An Update on the Specialty Pharmaceuticals Pipeline
- Tue, 5/24/11 - 8:30am
- 0 Comments
- 2422 reads
Minneapolis—In a contemporary issues session at the AMCP meeting titled Specialty Pharmaceuticals Pipeline Update, attendees heard from Aimee Tharaldson, PharmD, senior clinical consultant, emerging therapeutics, at Express Scripts. Dr. Tharaldson began the session by listing the objectives of her presentation: describe key specialty market trends, discuss the current specialty market, and highlight the near-term specialty pipeline.
The key specialty trends identified by Dr. Tharaldson included treatments for many conditions shifting from traditional therapies to specialty medications; manufacturers focusing on the specialty market; the introduction of new oral drugs for the treatment of rheumatoid arthritis (RA), multiple sclerosis (MS), and hepatitis C; and the development of specialty drugs for the treatment of rare diseases and cancer.
Dr. Tharaldson then turned to the state of the current specialty market, noting that the trend in spending and utilization of specialty medications continues to dwarf that of traditional drugs. In 2010, 74% of medical and drug spending was in the traditional market, with 14% in the specialty medical market and 12% in the specialty drug market; in 2013 the projections are for 60% of total spending to be in the traditional market, with 22% of spending in the specialty medical market and 18% in the specialty drug market.
The trend toward the specialty market is also discernible in the number of new drug approvals from the US Food and Drug Administration. In 2008, there were 16 traditional and 8 specialty drugs approved, in 2009 there 15 traditional drugs and 10 specialty drugs approved, and in 2010, there were 8 traditional drugs and 17 specialty drugs approved.
Recent specialty drug approvals mentioned by Dr. Tharaldson were Egrifta (tesamorelin injection; indication: lipodystrophy; approval: 11/10/10), Halaven (eribulin mesylate; indication: breast cancer; approval 11/15/10), Xgeva (denosumab; indication: bone metastases; approval 11/18/10), Makena (hydroxyprogesterone caproate; indication: prevent preterm birth; approval 2/3/11), Corifact (factor XIII concentrate [human]; indication: factor XIII deficiency; approval 2/17/11), Benlysta (belimumab; indication: lupus; approval 3/9/11), and Yervoy (ipilimumab injection; indication: malignant melanoma; approval 3/25/11).
The final section of the presentation was an overview of the near-term specialty pipeline. Therapy classes with specialty drugs in development include inflammatory conditions, MS, cancer, hepatitis C, lysosomal storage disorders, and cystic fibrosis. Trends in the drugs in the pipeline for inflammatory conditions indicate that oral biologics will compete with injectables, with new therapies for the treatment of gout and lupus and what Dr. Tharaldson called “biobetters” on the horizon. Approvals for biologics for the treatment of inflammatory conditions (RA, gout, psoriasis, and lupus) are expected beginning in August 2011 through 2013.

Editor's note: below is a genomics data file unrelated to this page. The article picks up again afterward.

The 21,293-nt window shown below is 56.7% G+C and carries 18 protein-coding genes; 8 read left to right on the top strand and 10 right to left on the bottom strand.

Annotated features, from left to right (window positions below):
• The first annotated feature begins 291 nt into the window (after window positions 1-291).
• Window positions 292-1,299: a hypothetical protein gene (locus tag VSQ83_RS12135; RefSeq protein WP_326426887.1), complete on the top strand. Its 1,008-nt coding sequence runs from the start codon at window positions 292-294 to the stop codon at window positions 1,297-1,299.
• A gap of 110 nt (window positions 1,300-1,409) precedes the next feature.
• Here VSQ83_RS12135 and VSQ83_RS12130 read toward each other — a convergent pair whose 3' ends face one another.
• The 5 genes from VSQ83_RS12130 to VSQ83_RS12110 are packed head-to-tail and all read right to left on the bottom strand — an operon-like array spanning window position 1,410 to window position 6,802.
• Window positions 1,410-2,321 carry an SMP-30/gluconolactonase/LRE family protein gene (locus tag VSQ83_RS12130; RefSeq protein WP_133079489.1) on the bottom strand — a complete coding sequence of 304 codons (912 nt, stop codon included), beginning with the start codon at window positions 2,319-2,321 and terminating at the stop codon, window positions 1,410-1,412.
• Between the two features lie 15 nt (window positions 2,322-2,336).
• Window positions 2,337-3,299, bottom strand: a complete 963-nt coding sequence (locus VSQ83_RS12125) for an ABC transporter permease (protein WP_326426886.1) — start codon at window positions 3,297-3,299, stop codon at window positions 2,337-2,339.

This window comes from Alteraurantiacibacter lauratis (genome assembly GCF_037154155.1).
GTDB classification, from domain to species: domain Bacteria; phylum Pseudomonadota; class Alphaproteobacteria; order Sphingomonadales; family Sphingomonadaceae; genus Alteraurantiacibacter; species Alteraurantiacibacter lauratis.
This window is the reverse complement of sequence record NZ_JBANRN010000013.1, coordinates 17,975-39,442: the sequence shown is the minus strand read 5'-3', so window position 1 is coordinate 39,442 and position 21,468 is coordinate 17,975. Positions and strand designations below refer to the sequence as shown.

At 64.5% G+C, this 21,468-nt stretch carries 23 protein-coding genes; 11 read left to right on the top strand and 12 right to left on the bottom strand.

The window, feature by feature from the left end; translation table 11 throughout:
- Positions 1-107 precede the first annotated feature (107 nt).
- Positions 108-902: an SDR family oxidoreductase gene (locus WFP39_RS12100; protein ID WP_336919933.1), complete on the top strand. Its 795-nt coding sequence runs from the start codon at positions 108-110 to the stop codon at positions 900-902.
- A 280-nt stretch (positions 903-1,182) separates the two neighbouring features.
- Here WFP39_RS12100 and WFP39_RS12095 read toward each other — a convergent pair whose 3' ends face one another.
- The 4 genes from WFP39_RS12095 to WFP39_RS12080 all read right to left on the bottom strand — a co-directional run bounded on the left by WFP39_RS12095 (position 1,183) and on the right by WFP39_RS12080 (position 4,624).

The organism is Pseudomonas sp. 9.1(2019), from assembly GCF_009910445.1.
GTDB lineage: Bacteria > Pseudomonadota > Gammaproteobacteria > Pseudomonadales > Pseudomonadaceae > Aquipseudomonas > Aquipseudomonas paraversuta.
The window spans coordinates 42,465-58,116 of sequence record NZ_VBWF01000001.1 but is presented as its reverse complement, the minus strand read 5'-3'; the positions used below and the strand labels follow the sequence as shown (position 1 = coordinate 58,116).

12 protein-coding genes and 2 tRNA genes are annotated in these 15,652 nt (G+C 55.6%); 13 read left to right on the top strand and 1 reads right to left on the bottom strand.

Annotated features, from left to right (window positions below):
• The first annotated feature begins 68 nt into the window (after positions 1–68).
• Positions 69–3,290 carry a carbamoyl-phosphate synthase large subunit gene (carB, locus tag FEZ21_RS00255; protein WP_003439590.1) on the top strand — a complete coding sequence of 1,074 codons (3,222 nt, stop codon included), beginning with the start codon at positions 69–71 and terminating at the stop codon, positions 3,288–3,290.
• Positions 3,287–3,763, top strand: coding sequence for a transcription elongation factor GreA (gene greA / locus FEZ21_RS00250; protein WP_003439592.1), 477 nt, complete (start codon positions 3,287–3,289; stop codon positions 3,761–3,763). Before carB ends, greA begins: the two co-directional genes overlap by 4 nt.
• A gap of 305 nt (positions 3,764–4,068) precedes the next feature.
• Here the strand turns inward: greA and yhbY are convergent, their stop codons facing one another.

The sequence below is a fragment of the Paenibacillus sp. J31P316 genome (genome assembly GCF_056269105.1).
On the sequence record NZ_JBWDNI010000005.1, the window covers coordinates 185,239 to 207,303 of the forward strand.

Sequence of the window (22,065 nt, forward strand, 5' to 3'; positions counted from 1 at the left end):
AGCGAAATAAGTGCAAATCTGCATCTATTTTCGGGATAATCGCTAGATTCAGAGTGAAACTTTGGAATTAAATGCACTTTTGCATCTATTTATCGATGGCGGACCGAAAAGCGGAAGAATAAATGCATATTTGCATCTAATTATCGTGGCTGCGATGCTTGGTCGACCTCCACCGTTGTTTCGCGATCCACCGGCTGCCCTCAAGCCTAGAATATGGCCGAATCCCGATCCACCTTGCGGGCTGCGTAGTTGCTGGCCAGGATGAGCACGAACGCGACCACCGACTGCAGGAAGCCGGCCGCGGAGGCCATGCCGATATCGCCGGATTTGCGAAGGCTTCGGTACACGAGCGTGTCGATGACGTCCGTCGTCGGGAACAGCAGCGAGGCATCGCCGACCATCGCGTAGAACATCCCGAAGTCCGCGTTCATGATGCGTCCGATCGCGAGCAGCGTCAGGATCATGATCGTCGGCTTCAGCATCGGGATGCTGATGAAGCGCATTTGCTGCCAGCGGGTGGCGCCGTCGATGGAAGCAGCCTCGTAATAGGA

Trends in the MS pipeline also indicate an emphasis on oral disease-modifying drugs, with possible use of combination therapies for MS and expanded use of currently marketed drugs for the treatment of MS. Drugs in the MS pipeline are expected to receive FDA approval from 2012 through 2014.
Cancer pipeline trends indicate that cancer will be treated as a chronic condition with oral drugs and targeted therapies. Drugs are being developed to treat niche or orphan cancer types, and the role of pharmacogenomics in cancer treatment is steadily increasing. Drugs pending approval in the cancer pipeline are expected to be approved between now and November 2011. Other cancer treatment drugs are in the pipeline for approval through 2012.
Hepatitis C pipeline trends indicate that oral protease inhibitors will be “blockbusters,” Dr. Tharaldson said. She also said within 2 to 3 years novel interferons will be available for the treatment of hepatitis C. Drugs in the pipeline are slated for approval in 2013 and 2014.
Lysosomal storage disorder pipeline trends show development of treatments for Gaucher disease and Fabry disease, with new enzyme replacement therapies in the pipeline. Possible approval dates for drugs in this class are late 2011 through 2013.
Trends in the cystic fibrosis pipeline include new drugs intended to increase mucus clearance, treat the underlying disease, and fight lung infections. Projected approval dates are 2011 through 2012, Dr. Tharaldson said.